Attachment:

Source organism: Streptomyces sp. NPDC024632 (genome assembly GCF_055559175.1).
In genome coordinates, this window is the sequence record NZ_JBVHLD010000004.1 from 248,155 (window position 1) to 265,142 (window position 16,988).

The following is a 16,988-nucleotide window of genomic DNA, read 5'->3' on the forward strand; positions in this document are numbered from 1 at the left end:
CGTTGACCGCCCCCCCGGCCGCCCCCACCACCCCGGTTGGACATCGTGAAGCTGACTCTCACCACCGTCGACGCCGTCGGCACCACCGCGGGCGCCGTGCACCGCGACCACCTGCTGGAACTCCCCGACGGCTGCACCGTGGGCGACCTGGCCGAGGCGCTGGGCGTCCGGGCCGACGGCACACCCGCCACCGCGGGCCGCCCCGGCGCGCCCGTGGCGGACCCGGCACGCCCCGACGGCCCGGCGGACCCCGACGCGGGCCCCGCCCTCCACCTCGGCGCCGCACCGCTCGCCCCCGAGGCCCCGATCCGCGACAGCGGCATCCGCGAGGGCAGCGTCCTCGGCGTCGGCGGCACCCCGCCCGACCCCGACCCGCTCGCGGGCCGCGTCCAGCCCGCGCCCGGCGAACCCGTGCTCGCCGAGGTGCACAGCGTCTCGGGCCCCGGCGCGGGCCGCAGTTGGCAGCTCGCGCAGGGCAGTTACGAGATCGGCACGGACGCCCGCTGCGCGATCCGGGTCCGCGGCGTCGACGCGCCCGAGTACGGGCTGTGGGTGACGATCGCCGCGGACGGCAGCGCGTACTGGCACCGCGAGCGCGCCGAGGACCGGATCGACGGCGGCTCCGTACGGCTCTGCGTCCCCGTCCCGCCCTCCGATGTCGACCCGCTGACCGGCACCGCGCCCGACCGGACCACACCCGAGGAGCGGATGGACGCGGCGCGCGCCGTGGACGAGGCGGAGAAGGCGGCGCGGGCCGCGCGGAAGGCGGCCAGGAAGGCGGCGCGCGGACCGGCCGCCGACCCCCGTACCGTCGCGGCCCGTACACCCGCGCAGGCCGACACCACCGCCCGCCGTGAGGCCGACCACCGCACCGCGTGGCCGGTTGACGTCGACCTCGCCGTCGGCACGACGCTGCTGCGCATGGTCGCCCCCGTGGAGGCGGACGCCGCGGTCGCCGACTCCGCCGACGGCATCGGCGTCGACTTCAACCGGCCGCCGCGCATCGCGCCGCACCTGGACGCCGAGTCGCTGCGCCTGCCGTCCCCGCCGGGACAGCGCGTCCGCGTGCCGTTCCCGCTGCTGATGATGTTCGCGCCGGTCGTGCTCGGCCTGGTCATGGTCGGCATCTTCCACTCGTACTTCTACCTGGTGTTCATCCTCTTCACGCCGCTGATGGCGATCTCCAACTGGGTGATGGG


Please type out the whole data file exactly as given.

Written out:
Source organism: Streptomyces sp. NPDC024632 (genome assembly GCF_055559175.1).
In genome coordinates, this window is the sequence record NZ_JBVHLD010000004.1 from 248,155 (window position 1) to 265,142 (window position 16,988).

The following is a 16,988-nucleotide window of genomic DNA, read 5'->3' on the forward strand; positions in this document are numbered from 1 at the left end:
CGTTGACCGCCCCCCCGGCCGCCCCCACCACCCCGGTTGGACATCGTGAAGCTGACTCTCACCACCGTCGACGCCGTCGGCACCACCGCGGGCGCCGTGCACCGCGACCACCTGCTGGAACTCCCCGACGGCTGCACCGTGGGCGACCTGGCCGAGGCGCTGGGCGTCCGGGCCGACGGCACACCCGCCACCGCGGGCCGCCCCGGCGCGCCCGTGGCGGACCCGGCACGCCCCGACGGCCCGGCGGACCCCGACGCGGGCCCCGCCCTCCACCTCGGCGCCGCACCGCTCGCCCCCGAGGCCCCGATCCGCGACAGCGGCATCCGCGAGGGCAGCGTCCTCGGCGTCGGCGGCACCCCGCCCGACCCCGACCCGCTCGCGGGCCGCGTCCAGCCCGCGCCCGGCGAACCCGTGCTCGCCGAGGTGCACAGCGTCTCGGGCCCCGGCGCGGGCCGCAGTTGGCAGCTCGCGCAGGGCAGTTACGAGATCGGCACGGACGCCCGCTGCGCGATCCGGGTCCGCGGCGTCGACGCGCCCGAGTACGGGCTGTGGGTGACGATCGCCGCGGACGGCAGCGCGTACTGGCACCGCGAGCGCGCCGAGGACCGGATCGACGGCGGCTCCGTACGGCTCTGCGTCCCCGTCCCGCCCTCCGATGTCGACCCGCTGACCGGCACCGCGCCCGACCGGACCACACCCGAGGAGCGGATGGACGCGGCGCGCGCCGTGGACGAGGCGGAGAAGGCGGCGCGGGCCGCGCGGAAGGCGGCCAGGAAGGCGGCGCGCGGACCGGCCGCCGACCCCCGTACCGTCGCGGCCCGTACACCCGCGCAGGCCGACACCACCGCCCGCCGTGAGGCCGACCACCGCACCGCGTGGCCGGTTGACGTCGACCTCGCCGTCGGCACGACGCTGCTGCGCATGGTCGCCCCCGTGGAGGCGGACGCCGCGGTCGCCGACTCCGCCGACGGCATCGGCGTCGACTTCAACCGGCCGCCGCGCATCGCGCCGCACCTGGACGCCGAGTCGCTGCGCCTGCCGTCCCCGCCGGGACAGCGCGTCCGCGTGCCGTTCCCGCTGCTGATGATGTTCGCGCCGGTCGTGCTCGGCCTGGTCATGGTCGGCATCTTCCACTCGTACTTCTACCTGGTGTTCATCCTCTTCACGCCGCTGATGGCGATCTCCAACTGGGTGATGGG